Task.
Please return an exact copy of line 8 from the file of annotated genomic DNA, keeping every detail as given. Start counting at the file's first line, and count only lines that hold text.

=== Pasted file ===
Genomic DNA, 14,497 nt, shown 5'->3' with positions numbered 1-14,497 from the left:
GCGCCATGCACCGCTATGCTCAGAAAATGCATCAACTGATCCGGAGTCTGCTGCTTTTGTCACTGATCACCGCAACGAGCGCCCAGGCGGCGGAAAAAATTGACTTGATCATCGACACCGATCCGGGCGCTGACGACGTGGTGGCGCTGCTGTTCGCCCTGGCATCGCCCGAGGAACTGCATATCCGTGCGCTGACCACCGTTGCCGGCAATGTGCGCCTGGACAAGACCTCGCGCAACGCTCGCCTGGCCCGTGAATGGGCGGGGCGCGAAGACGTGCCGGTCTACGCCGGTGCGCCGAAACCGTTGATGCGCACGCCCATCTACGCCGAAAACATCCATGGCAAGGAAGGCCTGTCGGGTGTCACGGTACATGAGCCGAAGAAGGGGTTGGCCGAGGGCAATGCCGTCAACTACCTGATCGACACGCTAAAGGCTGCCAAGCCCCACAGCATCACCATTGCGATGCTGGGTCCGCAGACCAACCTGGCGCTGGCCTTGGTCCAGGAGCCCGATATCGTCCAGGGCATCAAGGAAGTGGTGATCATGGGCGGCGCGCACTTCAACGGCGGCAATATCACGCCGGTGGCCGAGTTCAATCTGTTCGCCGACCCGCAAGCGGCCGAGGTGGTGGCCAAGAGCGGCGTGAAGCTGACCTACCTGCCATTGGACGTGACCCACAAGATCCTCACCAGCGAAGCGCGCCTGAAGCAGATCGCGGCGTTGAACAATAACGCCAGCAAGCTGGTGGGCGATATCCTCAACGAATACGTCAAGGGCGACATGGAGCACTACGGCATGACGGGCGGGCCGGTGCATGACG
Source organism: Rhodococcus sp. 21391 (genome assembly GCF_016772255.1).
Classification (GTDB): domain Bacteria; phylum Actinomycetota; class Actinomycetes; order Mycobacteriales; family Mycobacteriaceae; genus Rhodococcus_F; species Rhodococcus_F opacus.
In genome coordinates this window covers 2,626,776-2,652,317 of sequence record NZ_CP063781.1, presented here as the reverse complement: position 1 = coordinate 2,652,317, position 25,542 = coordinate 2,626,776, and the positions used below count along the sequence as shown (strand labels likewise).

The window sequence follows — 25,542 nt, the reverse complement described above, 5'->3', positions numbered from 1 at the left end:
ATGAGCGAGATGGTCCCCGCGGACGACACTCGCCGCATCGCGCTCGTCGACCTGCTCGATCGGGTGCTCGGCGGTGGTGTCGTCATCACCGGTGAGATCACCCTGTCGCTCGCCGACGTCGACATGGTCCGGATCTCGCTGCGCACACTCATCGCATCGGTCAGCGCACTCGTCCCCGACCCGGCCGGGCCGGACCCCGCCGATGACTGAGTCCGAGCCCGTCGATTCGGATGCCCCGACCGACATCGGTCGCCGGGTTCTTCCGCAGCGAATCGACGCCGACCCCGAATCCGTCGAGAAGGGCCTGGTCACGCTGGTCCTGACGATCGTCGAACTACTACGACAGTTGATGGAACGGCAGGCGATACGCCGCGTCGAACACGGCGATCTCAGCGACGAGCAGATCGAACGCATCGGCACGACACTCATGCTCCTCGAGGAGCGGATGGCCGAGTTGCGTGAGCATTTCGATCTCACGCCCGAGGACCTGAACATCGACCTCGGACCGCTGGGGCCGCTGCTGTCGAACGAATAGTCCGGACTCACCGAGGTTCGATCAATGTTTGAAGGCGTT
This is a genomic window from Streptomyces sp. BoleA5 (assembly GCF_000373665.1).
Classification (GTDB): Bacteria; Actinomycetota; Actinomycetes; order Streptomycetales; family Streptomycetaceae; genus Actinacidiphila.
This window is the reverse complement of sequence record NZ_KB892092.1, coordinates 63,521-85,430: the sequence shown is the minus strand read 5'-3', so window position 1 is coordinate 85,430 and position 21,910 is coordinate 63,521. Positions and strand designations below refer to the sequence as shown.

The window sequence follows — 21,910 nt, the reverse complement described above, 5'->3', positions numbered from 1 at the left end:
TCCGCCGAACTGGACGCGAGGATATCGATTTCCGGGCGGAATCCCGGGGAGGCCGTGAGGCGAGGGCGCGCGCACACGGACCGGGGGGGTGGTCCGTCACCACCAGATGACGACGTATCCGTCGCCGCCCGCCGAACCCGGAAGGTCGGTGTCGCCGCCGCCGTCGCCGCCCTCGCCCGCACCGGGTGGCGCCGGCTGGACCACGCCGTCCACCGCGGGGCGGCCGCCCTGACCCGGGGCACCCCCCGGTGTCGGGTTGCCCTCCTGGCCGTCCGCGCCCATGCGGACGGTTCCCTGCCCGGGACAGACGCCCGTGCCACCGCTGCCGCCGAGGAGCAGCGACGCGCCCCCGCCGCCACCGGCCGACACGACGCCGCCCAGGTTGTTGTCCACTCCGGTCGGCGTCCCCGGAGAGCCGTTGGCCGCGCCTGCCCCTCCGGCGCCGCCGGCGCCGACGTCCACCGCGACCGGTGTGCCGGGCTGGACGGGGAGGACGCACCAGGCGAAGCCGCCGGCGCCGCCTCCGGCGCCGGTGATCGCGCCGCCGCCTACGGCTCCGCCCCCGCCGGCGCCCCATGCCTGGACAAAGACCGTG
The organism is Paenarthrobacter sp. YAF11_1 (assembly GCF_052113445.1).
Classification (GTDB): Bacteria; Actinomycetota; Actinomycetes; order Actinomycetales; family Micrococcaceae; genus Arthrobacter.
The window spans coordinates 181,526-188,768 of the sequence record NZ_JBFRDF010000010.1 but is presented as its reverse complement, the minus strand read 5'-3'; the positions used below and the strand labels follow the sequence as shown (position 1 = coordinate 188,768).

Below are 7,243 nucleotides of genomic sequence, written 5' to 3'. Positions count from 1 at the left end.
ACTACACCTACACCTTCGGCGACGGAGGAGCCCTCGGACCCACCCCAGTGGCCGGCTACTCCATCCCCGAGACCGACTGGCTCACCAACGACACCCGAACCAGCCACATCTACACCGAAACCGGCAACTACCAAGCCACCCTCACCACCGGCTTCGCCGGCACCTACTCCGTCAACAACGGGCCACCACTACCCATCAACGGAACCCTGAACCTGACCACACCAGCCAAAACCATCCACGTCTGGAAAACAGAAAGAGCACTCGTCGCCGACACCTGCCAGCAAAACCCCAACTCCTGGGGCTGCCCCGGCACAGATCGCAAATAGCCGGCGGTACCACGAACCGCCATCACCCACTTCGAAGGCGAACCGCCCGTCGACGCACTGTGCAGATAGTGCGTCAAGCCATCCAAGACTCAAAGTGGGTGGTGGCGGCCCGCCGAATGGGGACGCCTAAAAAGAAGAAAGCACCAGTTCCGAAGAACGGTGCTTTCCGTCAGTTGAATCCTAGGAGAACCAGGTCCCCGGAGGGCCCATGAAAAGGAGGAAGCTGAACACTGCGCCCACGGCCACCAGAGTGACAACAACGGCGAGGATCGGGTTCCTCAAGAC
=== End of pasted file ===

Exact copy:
This is a genomic window from Streptomyces sp. BoleA5 (assembly GCF_000373665.1).